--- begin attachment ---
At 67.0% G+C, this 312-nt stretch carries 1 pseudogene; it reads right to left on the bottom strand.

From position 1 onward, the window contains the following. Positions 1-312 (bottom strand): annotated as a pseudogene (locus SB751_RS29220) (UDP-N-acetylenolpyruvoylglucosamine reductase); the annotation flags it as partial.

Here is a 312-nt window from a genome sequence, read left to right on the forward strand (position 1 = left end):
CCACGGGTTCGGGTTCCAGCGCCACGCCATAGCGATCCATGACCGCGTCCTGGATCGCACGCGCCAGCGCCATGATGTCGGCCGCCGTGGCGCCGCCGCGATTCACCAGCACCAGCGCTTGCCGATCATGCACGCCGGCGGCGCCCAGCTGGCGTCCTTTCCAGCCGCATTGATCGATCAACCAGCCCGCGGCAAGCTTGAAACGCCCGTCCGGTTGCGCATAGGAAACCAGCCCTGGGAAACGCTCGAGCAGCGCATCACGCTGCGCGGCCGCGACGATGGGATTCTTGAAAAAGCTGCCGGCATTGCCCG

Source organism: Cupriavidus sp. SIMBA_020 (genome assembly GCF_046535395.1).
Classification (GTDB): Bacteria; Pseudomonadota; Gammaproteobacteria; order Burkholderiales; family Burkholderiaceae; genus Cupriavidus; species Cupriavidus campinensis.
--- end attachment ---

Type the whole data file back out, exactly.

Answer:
At 67.0% G+C, this 312-nt stretch carries 1 pseudogene; it reads right to left on the bottom strand.

From position 1 onward, the window contains the following. Positions 1-312 (bottom strand): annotated as a pseudogene (locus SB751_RS29220) (UDP-N-acetylenolpyruvoylglucosamine reductase); the annotation flags it as partial.

Here is a 312-nt window from a genome sequence, read left to right on the forward strand (position 1 = left end):
CCACGGGTTCGGGTTCCAGCGCCACGCCATAGCGATCCATGACCGCGTCCTGGATCGCACGCGCCAGCGCCATGATGTCGGCCGCCGTGGCGCCGCCGCGATTCACCAGCACCAGCGCTTGCCGATCATGCACGCCGGCGGCGCCCAGCTGGCGTCCTTTCCAGCCGCATTGATCGATCAACCAGCCCGCGGCAAGCTTGAAACGCCCGTCCGGTTGCGCATAGGAAACCAGCCCTGGGAAACGCTCGAGCAGCGCATCACGCTGCGCGGCCGCGACGATGGGATTCTTGAAAAAGCTGCCGGCATTGCCCG

Source organism: Cupriavidus sp. SIMBA_020 (genome assembly GCF_046535395.1).
Classification (GTDB): Bacteria; Pseudomonadota; Gammaproteobacteria; order Burkholderiales; family Burkholderiaceae; genus Cupriavidus; species Cupriavidus campinensis.